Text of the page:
Abigail Abikoye, a senior biological sciences major with a minor in poverty studies, has been named the recipient of the Richard J. Wood Student Community Commitment Award from Community-Engaged Alliance. She is Notre Dame’s 13th Wood Award recipient.
The Wood Award, established in 1996, honors Indiana students who have demonstrated an outstanding commitment to community engagement.
Abikoye, of Prince George’s County, Maryland, started serving as a volunteer tutor at the Robinson Community Learning Center (RCLC) in South Bend during her sophomore year, developing an interest in how lack of access to quality educational opportunities may impact people from economically disadvantaged backgrounds.
“My time volunteering as a tutor helped me recognize the importance of having this consistent space for kids to be able to do their homework and to get help on a regular basis from people who care about them,” she said.
Through a course with an internship component, Abikoye continued to build on her relationships with the RCLC staff and students and learn more about the mission and the history of the center. “I was able to become better connected to the center and the staff and students there in ways that I didn’t experience as a tutor.”
As an intern, she noticed that there was a need for more STEM programming and used her biological sciences background to develop and host a workshop. “I remember around fifth grade I had exciting experiences in my science class, which made me interested in entering STEM from an early age,” she said. “I wanted to expose the students to a fun STEM activity that would give them an opportunity to explore any interests or talents they may have, so I organized a DNA extraction activity and I prepared microscope slides to show them plant cells and cheek cells.”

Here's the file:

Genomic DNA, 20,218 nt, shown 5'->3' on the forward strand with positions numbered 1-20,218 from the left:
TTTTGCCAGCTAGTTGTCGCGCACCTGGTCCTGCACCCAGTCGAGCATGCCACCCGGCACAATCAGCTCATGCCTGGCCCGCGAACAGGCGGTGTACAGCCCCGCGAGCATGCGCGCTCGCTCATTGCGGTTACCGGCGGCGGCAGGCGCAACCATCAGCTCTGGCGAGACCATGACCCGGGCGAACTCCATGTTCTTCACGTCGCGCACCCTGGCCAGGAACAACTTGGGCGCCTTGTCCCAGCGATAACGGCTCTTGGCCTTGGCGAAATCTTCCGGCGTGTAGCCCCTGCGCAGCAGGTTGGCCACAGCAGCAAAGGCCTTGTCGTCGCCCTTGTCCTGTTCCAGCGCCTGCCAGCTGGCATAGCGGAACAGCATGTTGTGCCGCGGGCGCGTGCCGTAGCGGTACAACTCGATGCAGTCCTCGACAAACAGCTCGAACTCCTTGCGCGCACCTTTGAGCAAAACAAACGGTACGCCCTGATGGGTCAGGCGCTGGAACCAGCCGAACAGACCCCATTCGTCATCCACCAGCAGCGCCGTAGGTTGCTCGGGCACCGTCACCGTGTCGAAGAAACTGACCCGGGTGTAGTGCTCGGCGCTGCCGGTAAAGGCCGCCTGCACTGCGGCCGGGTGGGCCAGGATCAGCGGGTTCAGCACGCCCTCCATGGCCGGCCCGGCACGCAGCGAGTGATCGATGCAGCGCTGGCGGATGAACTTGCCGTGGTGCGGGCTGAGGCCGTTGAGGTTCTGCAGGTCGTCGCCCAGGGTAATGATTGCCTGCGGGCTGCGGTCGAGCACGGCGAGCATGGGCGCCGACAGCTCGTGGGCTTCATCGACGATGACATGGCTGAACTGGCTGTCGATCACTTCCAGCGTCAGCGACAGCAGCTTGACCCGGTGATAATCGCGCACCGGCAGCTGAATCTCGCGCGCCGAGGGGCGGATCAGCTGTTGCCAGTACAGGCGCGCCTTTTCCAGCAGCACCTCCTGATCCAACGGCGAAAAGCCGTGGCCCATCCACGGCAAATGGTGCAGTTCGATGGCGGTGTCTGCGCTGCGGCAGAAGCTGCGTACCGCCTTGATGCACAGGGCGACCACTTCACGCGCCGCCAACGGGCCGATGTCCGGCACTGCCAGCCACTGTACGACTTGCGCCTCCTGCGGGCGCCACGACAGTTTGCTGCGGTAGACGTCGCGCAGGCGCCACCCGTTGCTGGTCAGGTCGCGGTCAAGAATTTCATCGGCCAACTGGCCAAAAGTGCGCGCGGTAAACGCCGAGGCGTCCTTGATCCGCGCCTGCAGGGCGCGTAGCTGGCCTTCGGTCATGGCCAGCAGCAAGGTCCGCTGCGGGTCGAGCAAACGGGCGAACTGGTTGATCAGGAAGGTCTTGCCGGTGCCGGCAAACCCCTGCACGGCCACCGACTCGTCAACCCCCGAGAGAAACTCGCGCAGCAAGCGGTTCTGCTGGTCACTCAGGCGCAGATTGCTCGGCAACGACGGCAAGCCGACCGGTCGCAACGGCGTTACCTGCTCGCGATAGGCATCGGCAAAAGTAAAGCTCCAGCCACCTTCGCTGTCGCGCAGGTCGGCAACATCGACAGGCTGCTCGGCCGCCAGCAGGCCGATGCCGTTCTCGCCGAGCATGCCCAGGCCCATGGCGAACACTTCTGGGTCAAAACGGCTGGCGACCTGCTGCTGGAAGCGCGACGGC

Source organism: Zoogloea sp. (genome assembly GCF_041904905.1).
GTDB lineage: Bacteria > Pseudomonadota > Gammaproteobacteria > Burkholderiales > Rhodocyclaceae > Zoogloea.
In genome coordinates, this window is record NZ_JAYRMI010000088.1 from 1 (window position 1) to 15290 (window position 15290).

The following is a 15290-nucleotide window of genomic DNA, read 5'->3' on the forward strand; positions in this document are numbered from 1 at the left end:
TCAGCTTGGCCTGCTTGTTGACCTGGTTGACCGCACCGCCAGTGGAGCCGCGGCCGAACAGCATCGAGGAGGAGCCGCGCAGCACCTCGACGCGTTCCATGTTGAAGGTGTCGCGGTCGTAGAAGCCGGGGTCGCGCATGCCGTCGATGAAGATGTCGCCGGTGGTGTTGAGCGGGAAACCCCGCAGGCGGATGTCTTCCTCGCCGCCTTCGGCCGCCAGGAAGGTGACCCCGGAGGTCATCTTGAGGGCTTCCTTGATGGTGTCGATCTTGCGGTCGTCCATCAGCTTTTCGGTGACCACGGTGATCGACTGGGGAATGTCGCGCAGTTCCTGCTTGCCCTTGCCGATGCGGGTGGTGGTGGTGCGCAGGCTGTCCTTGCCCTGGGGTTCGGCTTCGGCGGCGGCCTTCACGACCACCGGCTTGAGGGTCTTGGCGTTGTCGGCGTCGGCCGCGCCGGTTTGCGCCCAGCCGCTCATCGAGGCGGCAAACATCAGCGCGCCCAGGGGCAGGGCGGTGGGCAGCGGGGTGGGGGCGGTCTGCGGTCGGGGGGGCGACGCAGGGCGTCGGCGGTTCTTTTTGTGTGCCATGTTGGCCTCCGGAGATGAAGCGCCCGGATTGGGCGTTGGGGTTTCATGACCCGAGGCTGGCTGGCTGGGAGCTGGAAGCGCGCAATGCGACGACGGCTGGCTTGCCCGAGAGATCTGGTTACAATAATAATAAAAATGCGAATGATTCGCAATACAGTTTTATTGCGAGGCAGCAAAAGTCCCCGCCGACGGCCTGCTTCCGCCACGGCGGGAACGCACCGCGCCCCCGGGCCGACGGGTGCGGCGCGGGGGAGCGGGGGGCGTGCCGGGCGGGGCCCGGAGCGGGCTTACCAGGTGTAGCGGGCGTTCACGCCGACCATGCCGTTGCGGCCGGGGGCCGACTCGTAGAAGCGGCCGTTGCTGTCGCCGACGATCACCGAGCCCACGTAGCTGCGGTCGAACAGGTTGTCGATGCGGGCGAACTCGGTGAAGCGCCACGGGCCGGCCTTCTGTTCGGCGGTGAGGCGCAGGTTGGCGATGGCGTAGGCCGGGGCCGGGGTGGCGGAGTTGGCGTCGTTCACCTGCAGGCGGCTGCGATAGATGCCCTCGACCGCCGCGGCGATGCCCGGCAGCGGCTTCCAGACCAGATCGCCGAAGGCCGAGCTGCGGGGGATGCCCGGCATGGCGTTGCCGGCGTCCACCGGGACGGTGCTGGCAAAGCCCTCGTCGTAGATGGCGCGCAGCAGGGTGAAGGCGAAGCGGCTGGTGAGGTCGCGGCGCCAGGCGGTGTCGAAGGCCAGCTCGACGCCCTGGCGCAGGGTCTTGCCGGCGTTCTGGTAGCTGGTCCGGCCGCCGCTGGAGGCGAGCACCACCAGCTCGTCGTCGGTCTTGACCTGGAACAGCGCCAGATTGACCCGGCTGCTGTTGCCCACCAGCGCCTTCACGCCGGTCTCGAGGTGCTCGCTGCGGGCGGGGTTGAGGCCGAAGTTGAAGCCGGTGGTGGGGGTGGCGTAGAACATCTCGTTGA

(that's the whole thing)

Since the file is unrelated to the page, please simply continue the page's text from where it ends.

In her senior year, an expanded role with the RCLC through AmeriCorps allowed Abikoye to become more involved in programming. “When I was a tutor I worked with one individual at a time, but through the AmeriCorps appointment I’ve been able to take greater initiative with planning and leading programming for youth development,” Abikoye said. “I’ve really been able to build relationships with the kids, and that has allowed me to serve the center better too.”
Abikoye says her experiences at the RCLC have informed her goals for her future. “I’m actively trying to find ways to integrate my interest in health, medicine, public health and education.”
Lulama Moyo, assistant director of the Community-Engaged Learning Program for the Center for Social Concerns, nominated Abikoye for the award.
In addition to her work with the RCLC, in 2020 Abikoye completed an internship with the Shepherd Higher Education Consortium on Poverty, in which she says she gained deeper insight into the complexity of social issues. “Through this internship I learned that we need to really listen to people we seek to help in order to bring about effective, sustainable change.”
During her time at Notre Dame, she was a member of the African Students Association, Notre Dame Biology Club, Science Undergraduate Diversity Council, Inclusive Excellence Committee and the Senior Leadership Committee for the Department of Biological Sciences and the Black Biological Science Majors Affinity Group. She was also on the advisory board of the Center for Career Development First Generation Careers Initiative.
Abikoye was recognized at an award ceremony April 8 in French Lick, Indiana. Along with the public recognition, she also received a cash gift.
Abikoye plans to take a gap year, spending the summer interning as a research assistant with Clark Power, professor in the Program of Liberal Studies and executive director of Play Like a Champion. She is also applying to medical schools.
Originally published by news.nd.edu on May 26, 2022.at